• In efforts to locate existing answers to such questions, the project team also found that most of the time, relevant information was not available in the right language, lacked cultural cues and context, required digital literacy and access, was not delivered at the appropriate literacy level, was behind a paywall, was outdated, was not present in places where people look for information, or didn’t come from a trusted source.    

A new approach to informing diverse communities

To overcome such barriers, the project team of journalists and communications specialists from We Are Más and the Information Futures Lab produced brief, shareable content responding to top community questions every week. By consulting existing evidence as well as local and content matter experts, applying communications and behavioral sciences best practices, and checking all content for language and cultural fit, the team developed a novel way to equip trusted community members with hyperlocal, accurate messages that are easy to further adapt and share on messaging apps, social media sites and in conversations with community members. The project team also produced a Tip Of The Week to build capacities such as active listening and how to identify manipulated images or fake science. (Content was produced in text, audio and video formats in both Spanish and English.) 

More than 75 percent of the participating community leaders felt comfortable forwarding the content directly to others and found it more culturally appropriate than what is available via other sources. 

“I found the information that was provided very helpful,” said Ana Valladares, CEO of the South Florida nonprofit organization Mujeres Latinas Empowering Women. “A lot of us in the nonprofit sector need these tools so we can go and give feedback. A lot of what we hear is from immigrants who are new to the country and need help navigating things. No matter how long they are here, or if they can vote or not, they still have questions; they don’t know how the system works. We need to continue this work and expand it.”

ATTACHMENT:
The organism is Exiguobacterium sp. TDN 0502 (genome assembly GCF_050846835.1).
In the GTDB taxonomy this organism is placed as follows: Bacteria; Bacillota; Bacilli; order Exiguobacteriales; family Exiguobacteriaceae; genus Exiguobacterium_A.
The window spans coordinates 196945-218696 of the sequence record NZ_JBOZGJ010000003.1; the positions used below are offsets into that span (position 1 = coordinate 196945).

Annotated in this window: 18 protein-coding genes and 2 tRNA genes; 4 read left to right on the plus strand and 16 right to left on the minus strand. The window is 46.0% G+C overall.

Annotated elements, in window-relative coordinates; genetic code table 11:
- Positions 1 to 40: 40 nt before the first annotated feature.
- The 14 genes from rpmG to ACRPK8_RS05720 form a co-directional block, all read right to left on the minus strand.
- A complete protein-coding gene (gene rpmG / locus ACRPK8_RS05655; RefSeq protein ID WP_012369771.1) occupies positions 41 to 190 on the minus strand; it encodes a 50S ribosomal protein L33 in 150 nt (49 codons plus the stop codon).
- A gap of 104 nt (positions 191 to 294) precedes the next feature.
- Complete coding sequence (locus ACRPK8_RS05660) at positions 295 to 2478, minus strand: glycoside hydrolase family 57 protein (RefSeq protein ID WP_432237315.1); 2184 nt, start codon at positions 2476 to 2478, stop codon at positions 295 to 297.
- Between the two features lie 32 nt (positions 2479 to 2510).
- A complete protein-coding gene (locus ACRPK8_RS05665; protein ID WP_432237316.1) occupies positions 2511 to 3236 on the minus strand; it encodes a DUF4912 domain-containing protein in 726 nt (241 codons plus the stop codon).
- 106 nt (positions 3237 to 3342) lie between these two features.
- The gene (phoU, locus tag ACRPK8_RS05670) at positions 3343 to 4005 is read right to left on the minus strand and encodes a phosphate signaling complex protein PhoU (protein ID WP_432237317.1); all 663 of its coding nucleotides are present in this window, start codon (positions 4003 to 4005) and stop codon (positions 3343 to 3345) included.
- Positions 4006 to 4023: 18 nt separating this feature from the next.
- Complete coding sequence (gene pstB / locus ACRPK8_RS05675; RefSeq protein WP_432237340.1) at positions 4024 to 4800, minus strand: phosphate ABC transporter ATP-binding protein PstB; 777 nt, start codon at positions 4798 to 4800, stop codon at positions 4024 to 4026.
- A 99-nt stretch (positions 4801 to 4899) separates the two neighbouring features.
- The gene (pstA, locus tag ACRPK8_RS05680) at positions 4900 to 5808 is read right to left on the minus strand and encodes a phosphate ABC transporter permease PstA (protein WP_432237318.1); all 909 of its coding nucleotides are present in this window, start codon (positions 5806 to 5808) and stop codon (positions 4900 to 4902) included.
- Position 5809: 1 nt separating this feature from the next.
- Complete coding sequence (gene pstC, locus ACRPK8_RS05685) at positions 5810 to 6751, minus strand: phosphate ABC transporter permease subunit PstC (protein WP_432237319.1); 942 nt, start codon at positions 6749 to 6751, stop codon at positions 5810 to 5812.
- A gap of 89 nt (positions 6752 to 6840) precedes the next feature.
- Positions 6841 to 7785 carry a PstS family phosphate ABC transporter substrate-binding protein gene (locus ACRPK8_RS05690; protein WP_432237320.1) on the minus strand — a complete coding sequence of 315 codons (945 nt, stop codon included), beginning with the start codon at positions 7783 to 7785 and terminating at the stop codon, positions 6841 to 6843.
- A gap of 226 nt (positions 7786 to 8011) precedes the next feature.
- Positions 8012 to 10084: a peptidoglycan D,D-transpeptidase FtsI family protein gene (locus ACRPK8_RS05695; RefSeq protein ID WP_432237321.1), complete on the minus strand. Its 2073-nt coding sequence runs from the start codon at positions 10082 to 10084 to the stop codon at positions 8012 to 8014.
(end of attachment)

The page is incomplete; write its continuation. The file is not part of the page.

Building on the pilot, made possible with generous funding from the Miami Foundation, the Information Futures Lab is currently fundraising to expand the new model and collaborate with trusted leaders in at least 10 communities across the U.S. that are of strategic importance to the presidential election and expected to be targeted with high levels of disinformation.  

“It is time we flip the model. Community leaders are on the frontlines of how the information crisis is impacting people and their ability to obtain, make sense of and act on information. So they need to be on the frontlines of the response as well,” said Claire Wardle, co-director of the Information Futures Lab and a Professor of the Practice at the Brown School of Public Health.

“Our pilot shows that if we invest in and collaborate with communities, we can build an early warning system to identify relevant information gaps and the impact of disinformation. And in partnership with communities, we can also create a new, bottom-up communications infrastructure that feeds trusted quality content into spaces where people spend their time, like closed social media groups and messaging apps, but also beauty salons and youth clubs.” 

In a new White Paper, the Information Futures Lab and We Are Más detail the approach, data insights and key findings of the South Florida pilot.